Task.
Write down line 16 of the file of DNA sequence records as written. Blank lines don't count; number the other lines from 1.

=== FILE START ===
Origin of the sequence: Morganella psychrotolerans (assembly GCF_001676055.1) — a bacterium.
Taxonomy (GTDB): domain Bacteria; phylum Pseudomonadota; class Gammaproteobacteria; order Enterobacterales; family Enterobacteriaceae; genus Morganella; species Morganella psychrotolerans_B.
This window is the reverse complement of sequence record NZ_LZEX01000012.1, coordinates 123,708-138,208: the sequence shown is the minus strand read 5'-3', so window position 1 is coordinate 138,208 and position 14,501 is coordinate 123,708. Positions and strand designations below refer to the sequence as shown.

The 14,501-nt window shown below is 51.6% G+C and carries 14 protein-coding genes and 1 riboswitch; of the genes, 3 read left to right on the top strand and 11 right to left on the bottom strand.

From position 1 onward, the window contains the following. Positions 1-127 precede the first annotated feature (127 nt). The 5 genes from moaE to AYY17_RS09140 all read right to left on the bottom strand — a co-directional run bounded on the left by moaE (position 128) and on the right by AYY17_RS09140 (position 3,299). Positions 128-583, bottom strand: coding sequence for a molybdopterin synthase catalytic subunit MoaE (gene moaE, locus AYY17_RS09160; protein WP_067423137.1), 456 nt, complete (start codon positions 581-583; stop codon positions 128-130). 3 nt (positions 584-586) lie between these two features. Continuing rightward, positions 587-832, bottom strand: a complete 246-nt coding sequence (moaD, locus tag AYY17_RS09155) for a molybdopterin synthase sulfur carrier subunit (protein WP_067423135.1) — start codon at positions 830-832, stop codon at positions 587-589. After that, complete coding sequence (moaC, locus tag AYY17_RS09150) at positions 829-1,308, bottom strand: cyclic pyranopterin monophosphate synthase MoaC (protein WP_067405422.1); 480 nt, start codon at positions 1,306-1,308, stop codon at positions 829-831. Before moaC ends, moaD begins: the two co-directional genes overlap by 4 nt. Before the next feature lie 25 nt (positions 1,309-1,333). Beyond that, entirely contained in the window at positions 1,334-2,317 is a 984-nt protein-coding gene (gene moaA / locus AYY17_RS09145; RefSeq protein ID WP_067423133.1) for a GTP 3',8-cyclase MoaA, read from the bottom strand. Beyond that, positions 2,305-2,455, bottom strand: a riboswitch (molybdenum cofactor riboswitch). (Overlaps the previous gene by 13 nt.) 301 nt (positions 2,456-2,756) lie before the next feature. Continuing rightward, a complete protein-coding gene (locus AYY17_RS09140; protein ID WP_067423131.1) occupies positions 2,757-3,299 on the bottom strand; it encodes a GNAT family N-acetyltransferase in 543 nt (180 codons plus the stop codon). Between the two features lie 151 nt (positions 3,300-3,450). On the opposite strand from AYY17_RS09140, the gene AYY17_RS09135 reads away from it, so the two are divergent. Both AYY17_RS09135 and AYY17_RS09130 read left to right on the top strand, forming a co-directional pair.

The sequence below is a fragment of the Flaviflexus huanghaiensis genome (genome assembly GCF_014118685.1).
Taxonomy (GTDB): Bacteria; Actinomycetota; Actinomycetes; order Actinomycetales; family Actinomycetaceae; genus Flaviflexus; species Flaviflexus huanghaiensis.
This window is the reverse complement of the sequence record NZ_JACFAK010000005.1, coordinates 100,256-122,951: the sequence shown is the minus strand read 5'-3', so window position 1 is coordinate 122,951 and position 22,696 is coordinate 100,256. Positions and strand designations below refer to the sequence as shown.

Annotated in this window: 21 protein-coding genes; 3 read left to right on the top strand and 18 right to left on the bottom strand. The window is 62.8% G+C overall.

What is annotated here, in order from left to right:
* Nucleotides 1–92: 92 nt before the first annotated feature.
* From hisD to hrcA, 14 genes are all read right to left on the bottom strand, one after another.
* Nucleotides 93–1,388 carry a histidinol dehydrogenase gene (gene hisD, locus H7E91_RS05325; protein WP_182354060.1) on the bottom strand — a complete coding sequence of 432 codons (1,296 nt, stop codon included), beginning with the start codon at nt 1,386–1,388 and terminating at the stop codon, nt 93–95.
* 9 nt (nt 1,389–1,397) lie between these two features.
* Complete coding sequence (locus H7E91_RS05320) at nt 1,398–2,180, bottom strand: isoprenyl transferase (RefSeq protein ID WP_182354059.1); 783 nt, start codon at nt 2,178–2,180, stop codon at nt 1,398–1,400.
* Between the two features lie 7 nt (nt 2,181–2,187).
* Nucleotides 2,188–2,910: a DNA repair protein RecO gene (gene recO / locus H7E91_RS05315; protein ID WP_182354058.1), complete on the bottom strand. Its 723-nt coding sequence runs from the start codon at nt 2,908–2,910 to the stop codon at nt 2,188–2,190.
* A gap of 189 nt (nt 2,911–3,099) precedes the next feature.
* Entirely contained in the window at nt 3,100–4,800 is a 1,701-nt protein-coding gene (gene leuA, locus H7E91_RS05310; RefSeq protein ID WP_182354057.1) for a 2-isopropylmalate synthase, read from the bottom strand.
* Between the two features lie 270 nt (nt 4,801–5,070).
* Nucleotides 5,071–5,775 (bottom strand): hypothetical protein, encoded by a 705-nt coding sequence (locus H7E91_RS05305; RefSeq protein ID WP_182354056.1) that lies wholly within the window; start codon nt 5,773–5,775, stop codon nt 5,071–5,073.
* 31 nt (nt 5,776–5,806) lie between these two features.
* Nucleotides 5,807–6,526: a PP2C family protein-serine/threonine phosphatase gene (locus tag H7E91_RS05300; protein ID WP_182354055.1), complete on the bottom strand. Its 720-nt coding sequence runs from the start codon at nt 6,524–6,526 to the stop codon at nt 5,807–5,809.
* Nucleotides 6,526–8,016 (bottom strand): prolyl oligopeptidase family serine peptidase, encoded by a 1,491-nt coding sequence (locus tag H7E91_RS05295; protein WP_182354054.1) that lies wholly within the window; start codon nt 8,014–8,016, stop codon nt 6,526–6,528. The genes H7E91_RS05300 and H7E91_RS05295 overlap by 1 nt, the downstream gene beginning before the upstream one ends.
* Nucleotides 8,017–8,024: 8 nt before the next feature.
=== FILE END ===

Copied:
* Between the two features lie 7 nt (nt 2,181–2,187).